NYC already makes me wheeze. I don’t have a closet or a desk. My mom thinks I’ll be fine doing my homework on the dining table by the front door (we have no dining room!!!), which sounds like the worst place in the world to concentrate. And we all have to share one bathroom!


The city is busy and dirty, and everyone is in a hurry. There are zero houses—just tall buildings and so much construction everywhere! The sidewalks are so hot and the garbage stinks. And there are homeless people begging for money. I feel sorry for them but they kind of scare me too. I miss riding my bike.


On the good side, it is fun to ride the elevator up to our apartment on the fourth floor. I haven’t officially met anyone in the building yet, but I’ve seen a bunch of weird-looking people.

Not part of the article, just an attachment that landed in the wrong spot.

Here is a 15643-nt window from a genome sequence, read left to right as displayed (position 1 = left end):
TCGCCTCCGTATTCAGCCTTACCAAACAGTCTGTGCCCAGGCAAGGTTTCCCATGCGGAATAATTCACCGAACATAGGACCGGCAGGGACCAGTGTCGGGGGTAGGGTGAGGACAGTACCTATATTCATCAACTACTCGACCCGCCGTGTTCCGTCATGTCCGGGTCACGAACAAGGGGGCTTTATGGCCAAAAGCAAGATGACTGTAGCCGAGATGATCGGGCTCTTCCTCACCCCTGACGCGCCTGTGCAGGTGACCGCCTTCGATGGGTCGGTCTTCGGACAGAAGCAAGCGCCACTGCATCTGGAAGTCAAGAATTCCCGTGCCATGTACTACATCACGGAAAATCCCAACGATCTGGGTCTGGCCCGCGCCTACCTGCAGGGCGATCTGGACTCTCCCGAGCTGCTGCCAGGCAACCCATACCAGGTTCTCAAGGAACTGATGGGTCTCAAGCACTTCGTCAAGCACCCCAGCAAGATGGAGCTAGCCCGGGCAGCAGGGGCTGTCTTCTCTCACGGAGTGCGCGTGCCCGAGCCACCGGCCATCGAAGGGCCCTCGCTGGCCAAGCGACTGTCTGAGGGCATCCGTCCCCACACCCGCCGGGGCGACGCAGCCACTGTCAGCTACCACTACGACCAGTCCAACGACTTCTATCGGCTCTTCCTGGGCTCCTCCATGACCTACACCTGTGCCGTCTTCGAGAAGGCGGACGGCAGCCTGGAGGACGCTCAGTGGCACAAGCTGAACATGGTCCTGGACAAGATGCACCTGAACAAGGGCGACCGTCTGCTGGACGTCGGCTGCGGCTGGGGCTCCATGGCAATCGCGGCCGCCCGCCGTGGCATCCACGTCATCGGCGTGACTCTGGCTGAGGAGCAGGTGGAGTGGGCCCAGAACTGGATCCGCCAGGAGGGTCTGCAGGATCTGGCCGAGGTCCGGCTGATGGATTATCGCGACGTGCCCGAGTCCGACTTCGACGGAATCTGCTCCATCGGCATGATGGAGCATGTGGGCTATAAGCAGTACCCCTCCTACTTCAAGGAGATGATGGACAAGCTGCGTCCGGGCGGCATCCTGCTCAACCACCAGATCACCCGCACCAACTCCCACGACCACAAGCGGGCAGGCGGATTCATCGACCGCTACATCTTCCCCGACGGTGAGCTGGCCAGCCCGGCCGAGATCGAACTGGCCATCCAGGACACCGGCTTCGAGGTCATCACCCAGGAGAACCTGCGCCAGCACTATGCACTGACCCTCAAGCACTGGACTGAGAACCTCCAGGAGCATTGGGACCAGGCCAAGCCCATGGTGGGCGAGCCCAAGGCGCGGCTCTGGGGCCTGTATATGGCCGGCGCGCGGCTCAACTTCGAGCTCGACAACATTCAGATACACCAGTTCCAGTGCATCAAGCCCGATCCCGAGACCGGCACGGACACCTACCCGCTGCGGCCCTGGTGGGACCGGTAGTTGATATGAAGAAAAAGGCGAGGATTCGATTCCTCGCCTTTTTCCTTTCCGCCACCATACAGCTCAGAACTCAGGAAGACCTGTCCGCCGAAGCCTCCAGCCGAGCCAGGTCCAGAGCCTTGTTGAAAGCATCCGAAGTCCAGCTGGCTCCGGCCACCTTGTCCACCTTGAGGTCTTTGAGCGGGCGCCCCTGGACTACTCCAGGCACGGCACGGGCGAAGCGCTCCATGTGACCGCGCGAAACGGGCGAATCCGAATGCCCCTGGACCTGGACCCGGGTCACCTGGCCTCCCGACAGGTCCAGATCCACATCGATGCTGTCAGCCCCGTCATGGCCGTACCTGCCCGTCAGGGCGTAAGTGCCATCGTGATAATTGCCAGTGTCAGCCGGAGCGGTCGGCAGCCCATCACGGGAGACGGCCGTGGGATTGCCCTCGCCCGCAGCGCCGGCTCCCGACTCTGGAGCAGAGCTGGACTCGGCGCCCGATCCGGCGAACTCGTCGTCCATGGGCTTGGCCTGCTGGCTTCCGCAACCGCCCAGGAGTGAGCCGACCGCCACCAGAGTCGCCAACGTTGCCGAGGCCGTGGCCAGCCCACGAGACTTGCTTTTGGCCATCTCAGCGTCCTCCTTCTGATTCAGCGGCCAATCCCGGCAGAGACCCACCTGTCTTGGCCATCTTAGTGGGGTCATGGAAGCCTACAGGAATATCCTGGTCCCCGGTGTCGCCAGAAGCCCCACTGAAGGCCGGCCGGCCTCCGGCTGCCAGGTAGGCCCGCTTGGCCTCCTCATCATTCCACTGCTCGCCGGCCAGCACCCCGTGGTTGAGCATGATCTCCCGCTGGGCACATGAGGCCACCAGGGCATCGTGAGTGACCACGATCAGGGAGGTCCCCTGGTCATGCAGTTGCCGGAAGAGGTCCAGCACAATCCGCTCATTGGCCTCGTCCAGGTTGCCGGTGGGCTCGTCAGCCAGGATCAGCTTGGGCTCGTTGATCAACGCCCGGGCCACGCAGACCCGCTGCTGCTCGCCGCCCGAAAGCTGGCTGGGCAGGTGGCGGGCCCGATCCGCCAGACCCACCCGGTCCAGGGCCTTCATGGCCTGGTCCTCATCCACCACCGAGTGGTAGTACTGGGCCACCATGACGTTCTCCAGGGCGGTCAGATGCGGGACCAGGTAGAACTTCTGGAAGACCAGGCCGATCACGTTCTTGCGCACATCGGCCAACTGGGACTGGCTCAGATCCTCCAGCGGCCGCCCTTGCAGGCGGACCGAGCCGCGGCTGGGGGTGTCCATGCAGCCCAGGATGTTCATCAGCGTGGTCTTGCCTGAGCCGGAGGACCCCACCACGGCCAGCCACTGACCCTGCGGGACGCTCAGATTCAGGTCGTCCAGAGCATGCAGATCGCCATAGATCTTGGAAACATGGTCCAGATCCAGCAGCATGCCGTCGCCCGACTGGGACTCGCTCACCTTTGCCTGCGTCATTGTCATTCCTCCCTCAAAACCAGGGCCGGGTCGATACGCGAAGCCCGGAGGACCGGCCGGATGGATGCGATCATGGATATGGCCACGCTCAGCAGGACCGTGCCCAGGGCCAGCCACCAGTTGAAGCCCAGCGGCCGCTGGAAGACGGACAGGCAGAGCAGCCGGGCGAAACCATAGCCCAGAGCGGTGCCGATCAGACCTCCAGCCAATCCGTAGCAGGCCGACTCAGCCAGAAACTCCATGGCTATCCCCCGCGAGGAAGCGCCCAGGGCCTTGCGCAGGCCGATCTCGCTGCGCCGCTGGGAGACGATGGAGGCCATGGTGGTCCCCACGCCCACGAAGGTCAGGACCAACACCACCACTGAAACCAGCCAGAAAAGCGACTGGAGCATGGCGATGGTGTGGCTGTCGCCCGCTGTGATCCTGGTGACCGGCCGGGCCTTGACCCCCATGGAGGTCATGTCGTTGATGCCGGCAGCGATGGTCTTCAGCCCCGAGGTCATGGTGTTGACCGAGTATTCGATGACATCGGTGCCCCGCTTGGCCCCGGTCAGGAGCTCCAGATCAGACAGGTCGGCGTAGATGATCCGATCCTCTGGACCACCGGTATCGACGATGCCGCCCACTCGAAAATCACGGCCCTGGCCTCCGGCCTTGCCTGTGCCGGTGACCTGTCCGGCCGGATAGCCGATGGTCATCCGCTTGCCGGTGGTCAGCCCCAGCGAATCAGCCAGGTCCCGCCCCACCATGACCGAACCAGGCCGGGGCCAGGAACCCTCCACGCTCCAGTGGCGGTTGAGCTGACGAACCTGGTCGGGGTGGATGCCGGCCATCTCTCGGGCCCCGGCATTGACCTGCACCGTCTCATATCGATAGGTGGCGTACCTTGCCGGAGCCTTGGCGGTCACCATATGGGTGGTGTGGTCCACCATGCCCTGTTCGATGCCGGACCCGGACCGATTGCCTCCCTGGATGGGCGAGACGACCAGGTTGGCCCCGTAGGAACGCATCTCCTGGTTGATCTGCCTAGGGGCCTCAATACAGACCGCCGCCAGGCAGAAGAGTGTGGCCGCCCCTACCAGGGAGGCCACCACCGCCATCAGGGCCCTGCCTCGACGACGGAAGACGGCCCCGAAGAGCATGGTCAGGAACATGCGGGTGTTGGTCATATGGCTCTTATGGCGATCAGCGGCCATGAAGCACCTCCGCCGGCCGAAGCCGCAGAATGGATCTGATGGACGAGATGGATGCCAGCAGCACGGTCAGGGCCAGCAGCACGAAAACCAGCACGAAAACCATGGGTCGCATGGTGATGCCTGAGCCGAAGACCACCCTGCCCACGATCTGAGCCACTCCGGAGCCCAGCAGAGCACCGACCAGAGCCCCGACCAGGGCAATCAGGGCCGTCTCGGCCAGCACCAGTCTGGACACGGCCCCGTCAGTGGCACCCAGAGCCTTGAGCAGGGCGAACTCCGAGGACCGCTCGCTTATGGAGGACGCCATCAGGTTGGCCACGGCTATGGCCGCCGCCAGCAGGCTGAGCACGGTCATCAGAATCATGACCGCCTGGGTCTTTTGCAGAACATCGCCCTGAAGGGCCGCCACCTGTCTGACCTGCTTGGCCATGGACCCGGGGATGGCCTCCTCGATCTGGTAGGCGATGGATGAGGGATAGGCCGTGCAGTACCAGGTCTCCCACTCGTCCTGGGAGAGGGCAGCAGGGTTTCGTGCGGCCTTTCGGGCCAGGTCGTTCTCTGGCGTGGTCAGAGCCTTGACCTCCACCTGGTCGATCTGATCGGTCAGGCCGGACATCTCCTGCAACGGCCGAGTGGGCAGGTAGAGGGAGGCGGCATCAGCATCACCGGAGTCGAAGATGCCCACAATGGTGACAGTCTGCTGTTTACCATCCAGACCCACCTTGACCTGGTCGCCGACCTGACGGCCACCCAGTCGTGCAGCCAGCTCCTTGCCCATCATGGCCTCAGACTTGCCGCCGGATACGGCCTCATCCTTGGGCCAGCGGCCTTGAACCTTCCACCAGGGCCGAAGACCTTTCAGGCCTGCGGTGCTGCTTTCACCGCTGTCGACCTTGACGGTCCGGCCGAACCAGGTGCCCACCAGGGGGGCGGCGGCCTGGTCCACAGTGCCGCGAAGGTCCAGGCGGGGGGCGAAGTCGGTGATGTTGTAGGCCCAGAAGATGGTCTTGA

A large dog growled at Penny when we took her out for a walk. She probably still smells like New Jersey. I read somewhere that dogs think with their noses! Isn’t that fascinating?!


I wish we were at the Memorial Pool right now. My mom is making me take swimming lessons at the Y. The first class was horrendous (I had to look up how to spell that!). I have to figure out a way to get out of this stupid idea of hers. Maybe I’ll get sick or run over by a taxi. I wish she had signed me up for an art class instead. Hey, did your mom take you shopping for a new swimsuit yet? Mine is same old ugly.


I’m still wearing my friendship bracelets. Hope you and Hannah are too! I’m never taking them off!


I gotta go—we’re going “exploring”—whatever that means. I miss you a lot. Like so so so much. E-mail me back soon!!!!!!!


Love ’til the ocean freezes,




UNTIL THE OCEAN FREEZES is available on Amazon and select indie bookstores.